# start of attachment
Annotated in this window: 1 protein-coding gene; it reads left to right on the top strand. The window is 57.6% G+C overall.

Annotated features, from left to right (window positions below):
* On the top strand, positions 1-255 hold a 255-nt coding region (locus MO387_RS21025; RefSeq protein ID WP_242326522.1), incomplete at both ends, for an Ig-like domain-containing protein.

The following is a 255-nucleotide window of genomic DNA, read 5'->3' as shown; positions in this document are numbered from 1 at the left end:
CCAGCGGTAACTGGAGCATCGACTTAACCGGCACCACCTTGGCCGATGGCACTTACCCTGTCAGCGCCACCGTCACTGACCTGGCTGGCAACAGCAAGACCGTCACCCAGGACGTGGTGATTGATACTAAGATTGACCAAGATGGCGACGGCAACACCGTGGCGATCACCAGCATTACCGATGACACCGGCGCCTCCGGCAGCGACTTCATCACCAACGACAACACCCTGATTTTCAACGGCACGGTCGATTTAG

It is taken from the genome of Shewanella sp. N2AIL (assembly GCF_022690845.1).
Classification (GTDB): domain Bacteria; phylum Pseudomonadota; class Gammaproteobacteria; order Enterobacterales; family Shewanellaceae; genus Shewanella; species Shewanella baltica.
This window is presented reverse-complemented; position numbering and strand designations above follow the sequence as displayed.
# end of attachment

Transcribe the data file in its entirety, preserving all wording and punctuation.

Annotated in this window: 1 protein-coding gene; it reads left to right on the top strand. The window is 57.6% G+C overall.

Annotated features, from left to right (window positions below):
* On the top strand, positions 1-255 hold a 255-nt coding region (locus MO387_RS21025; RefSeq protein ID WP_242326522.1), incomplete at both ends, for an Ig-like domain-containing protein.

The following is a 255-nucleotide window of genomic DNA, read 5'->3' as shown; positions in this document are numbered from 1 at the left end:
CCAGCGGTAACTGGAGCATCGACTTAACCGGCACCACCTTGGCCGATGGCACTTACCCTGTCAGCGCCACCGTCACTGACCTGGCTGGCAACAGCAAGACCGTCACCCAGGACGTGGTGATTGATACTAAGATTGACCAAGATGGCGACGGCAACACCGTGGCGATCACCAGCATTACCGATGACACCGGCGCCTCCGGCAGCGACTTCATCACCAACGACAACACCCTGATTTTCAACGGCACGGTCGATTTAG

It is taken from the genome of Shewanella sp. N2AIL (assembly GCF_022690845.1).
Classification (GTDB): domain Bacteria; phylum Pseudomonadota; class Gammaproteobacteria; order Enterobacterales; family Shewanellaceae; genus Shewanella; species Shewanella baltica.
This window is presented reverse-complemented; position numbering and strand designations above follow the sequence as displayed.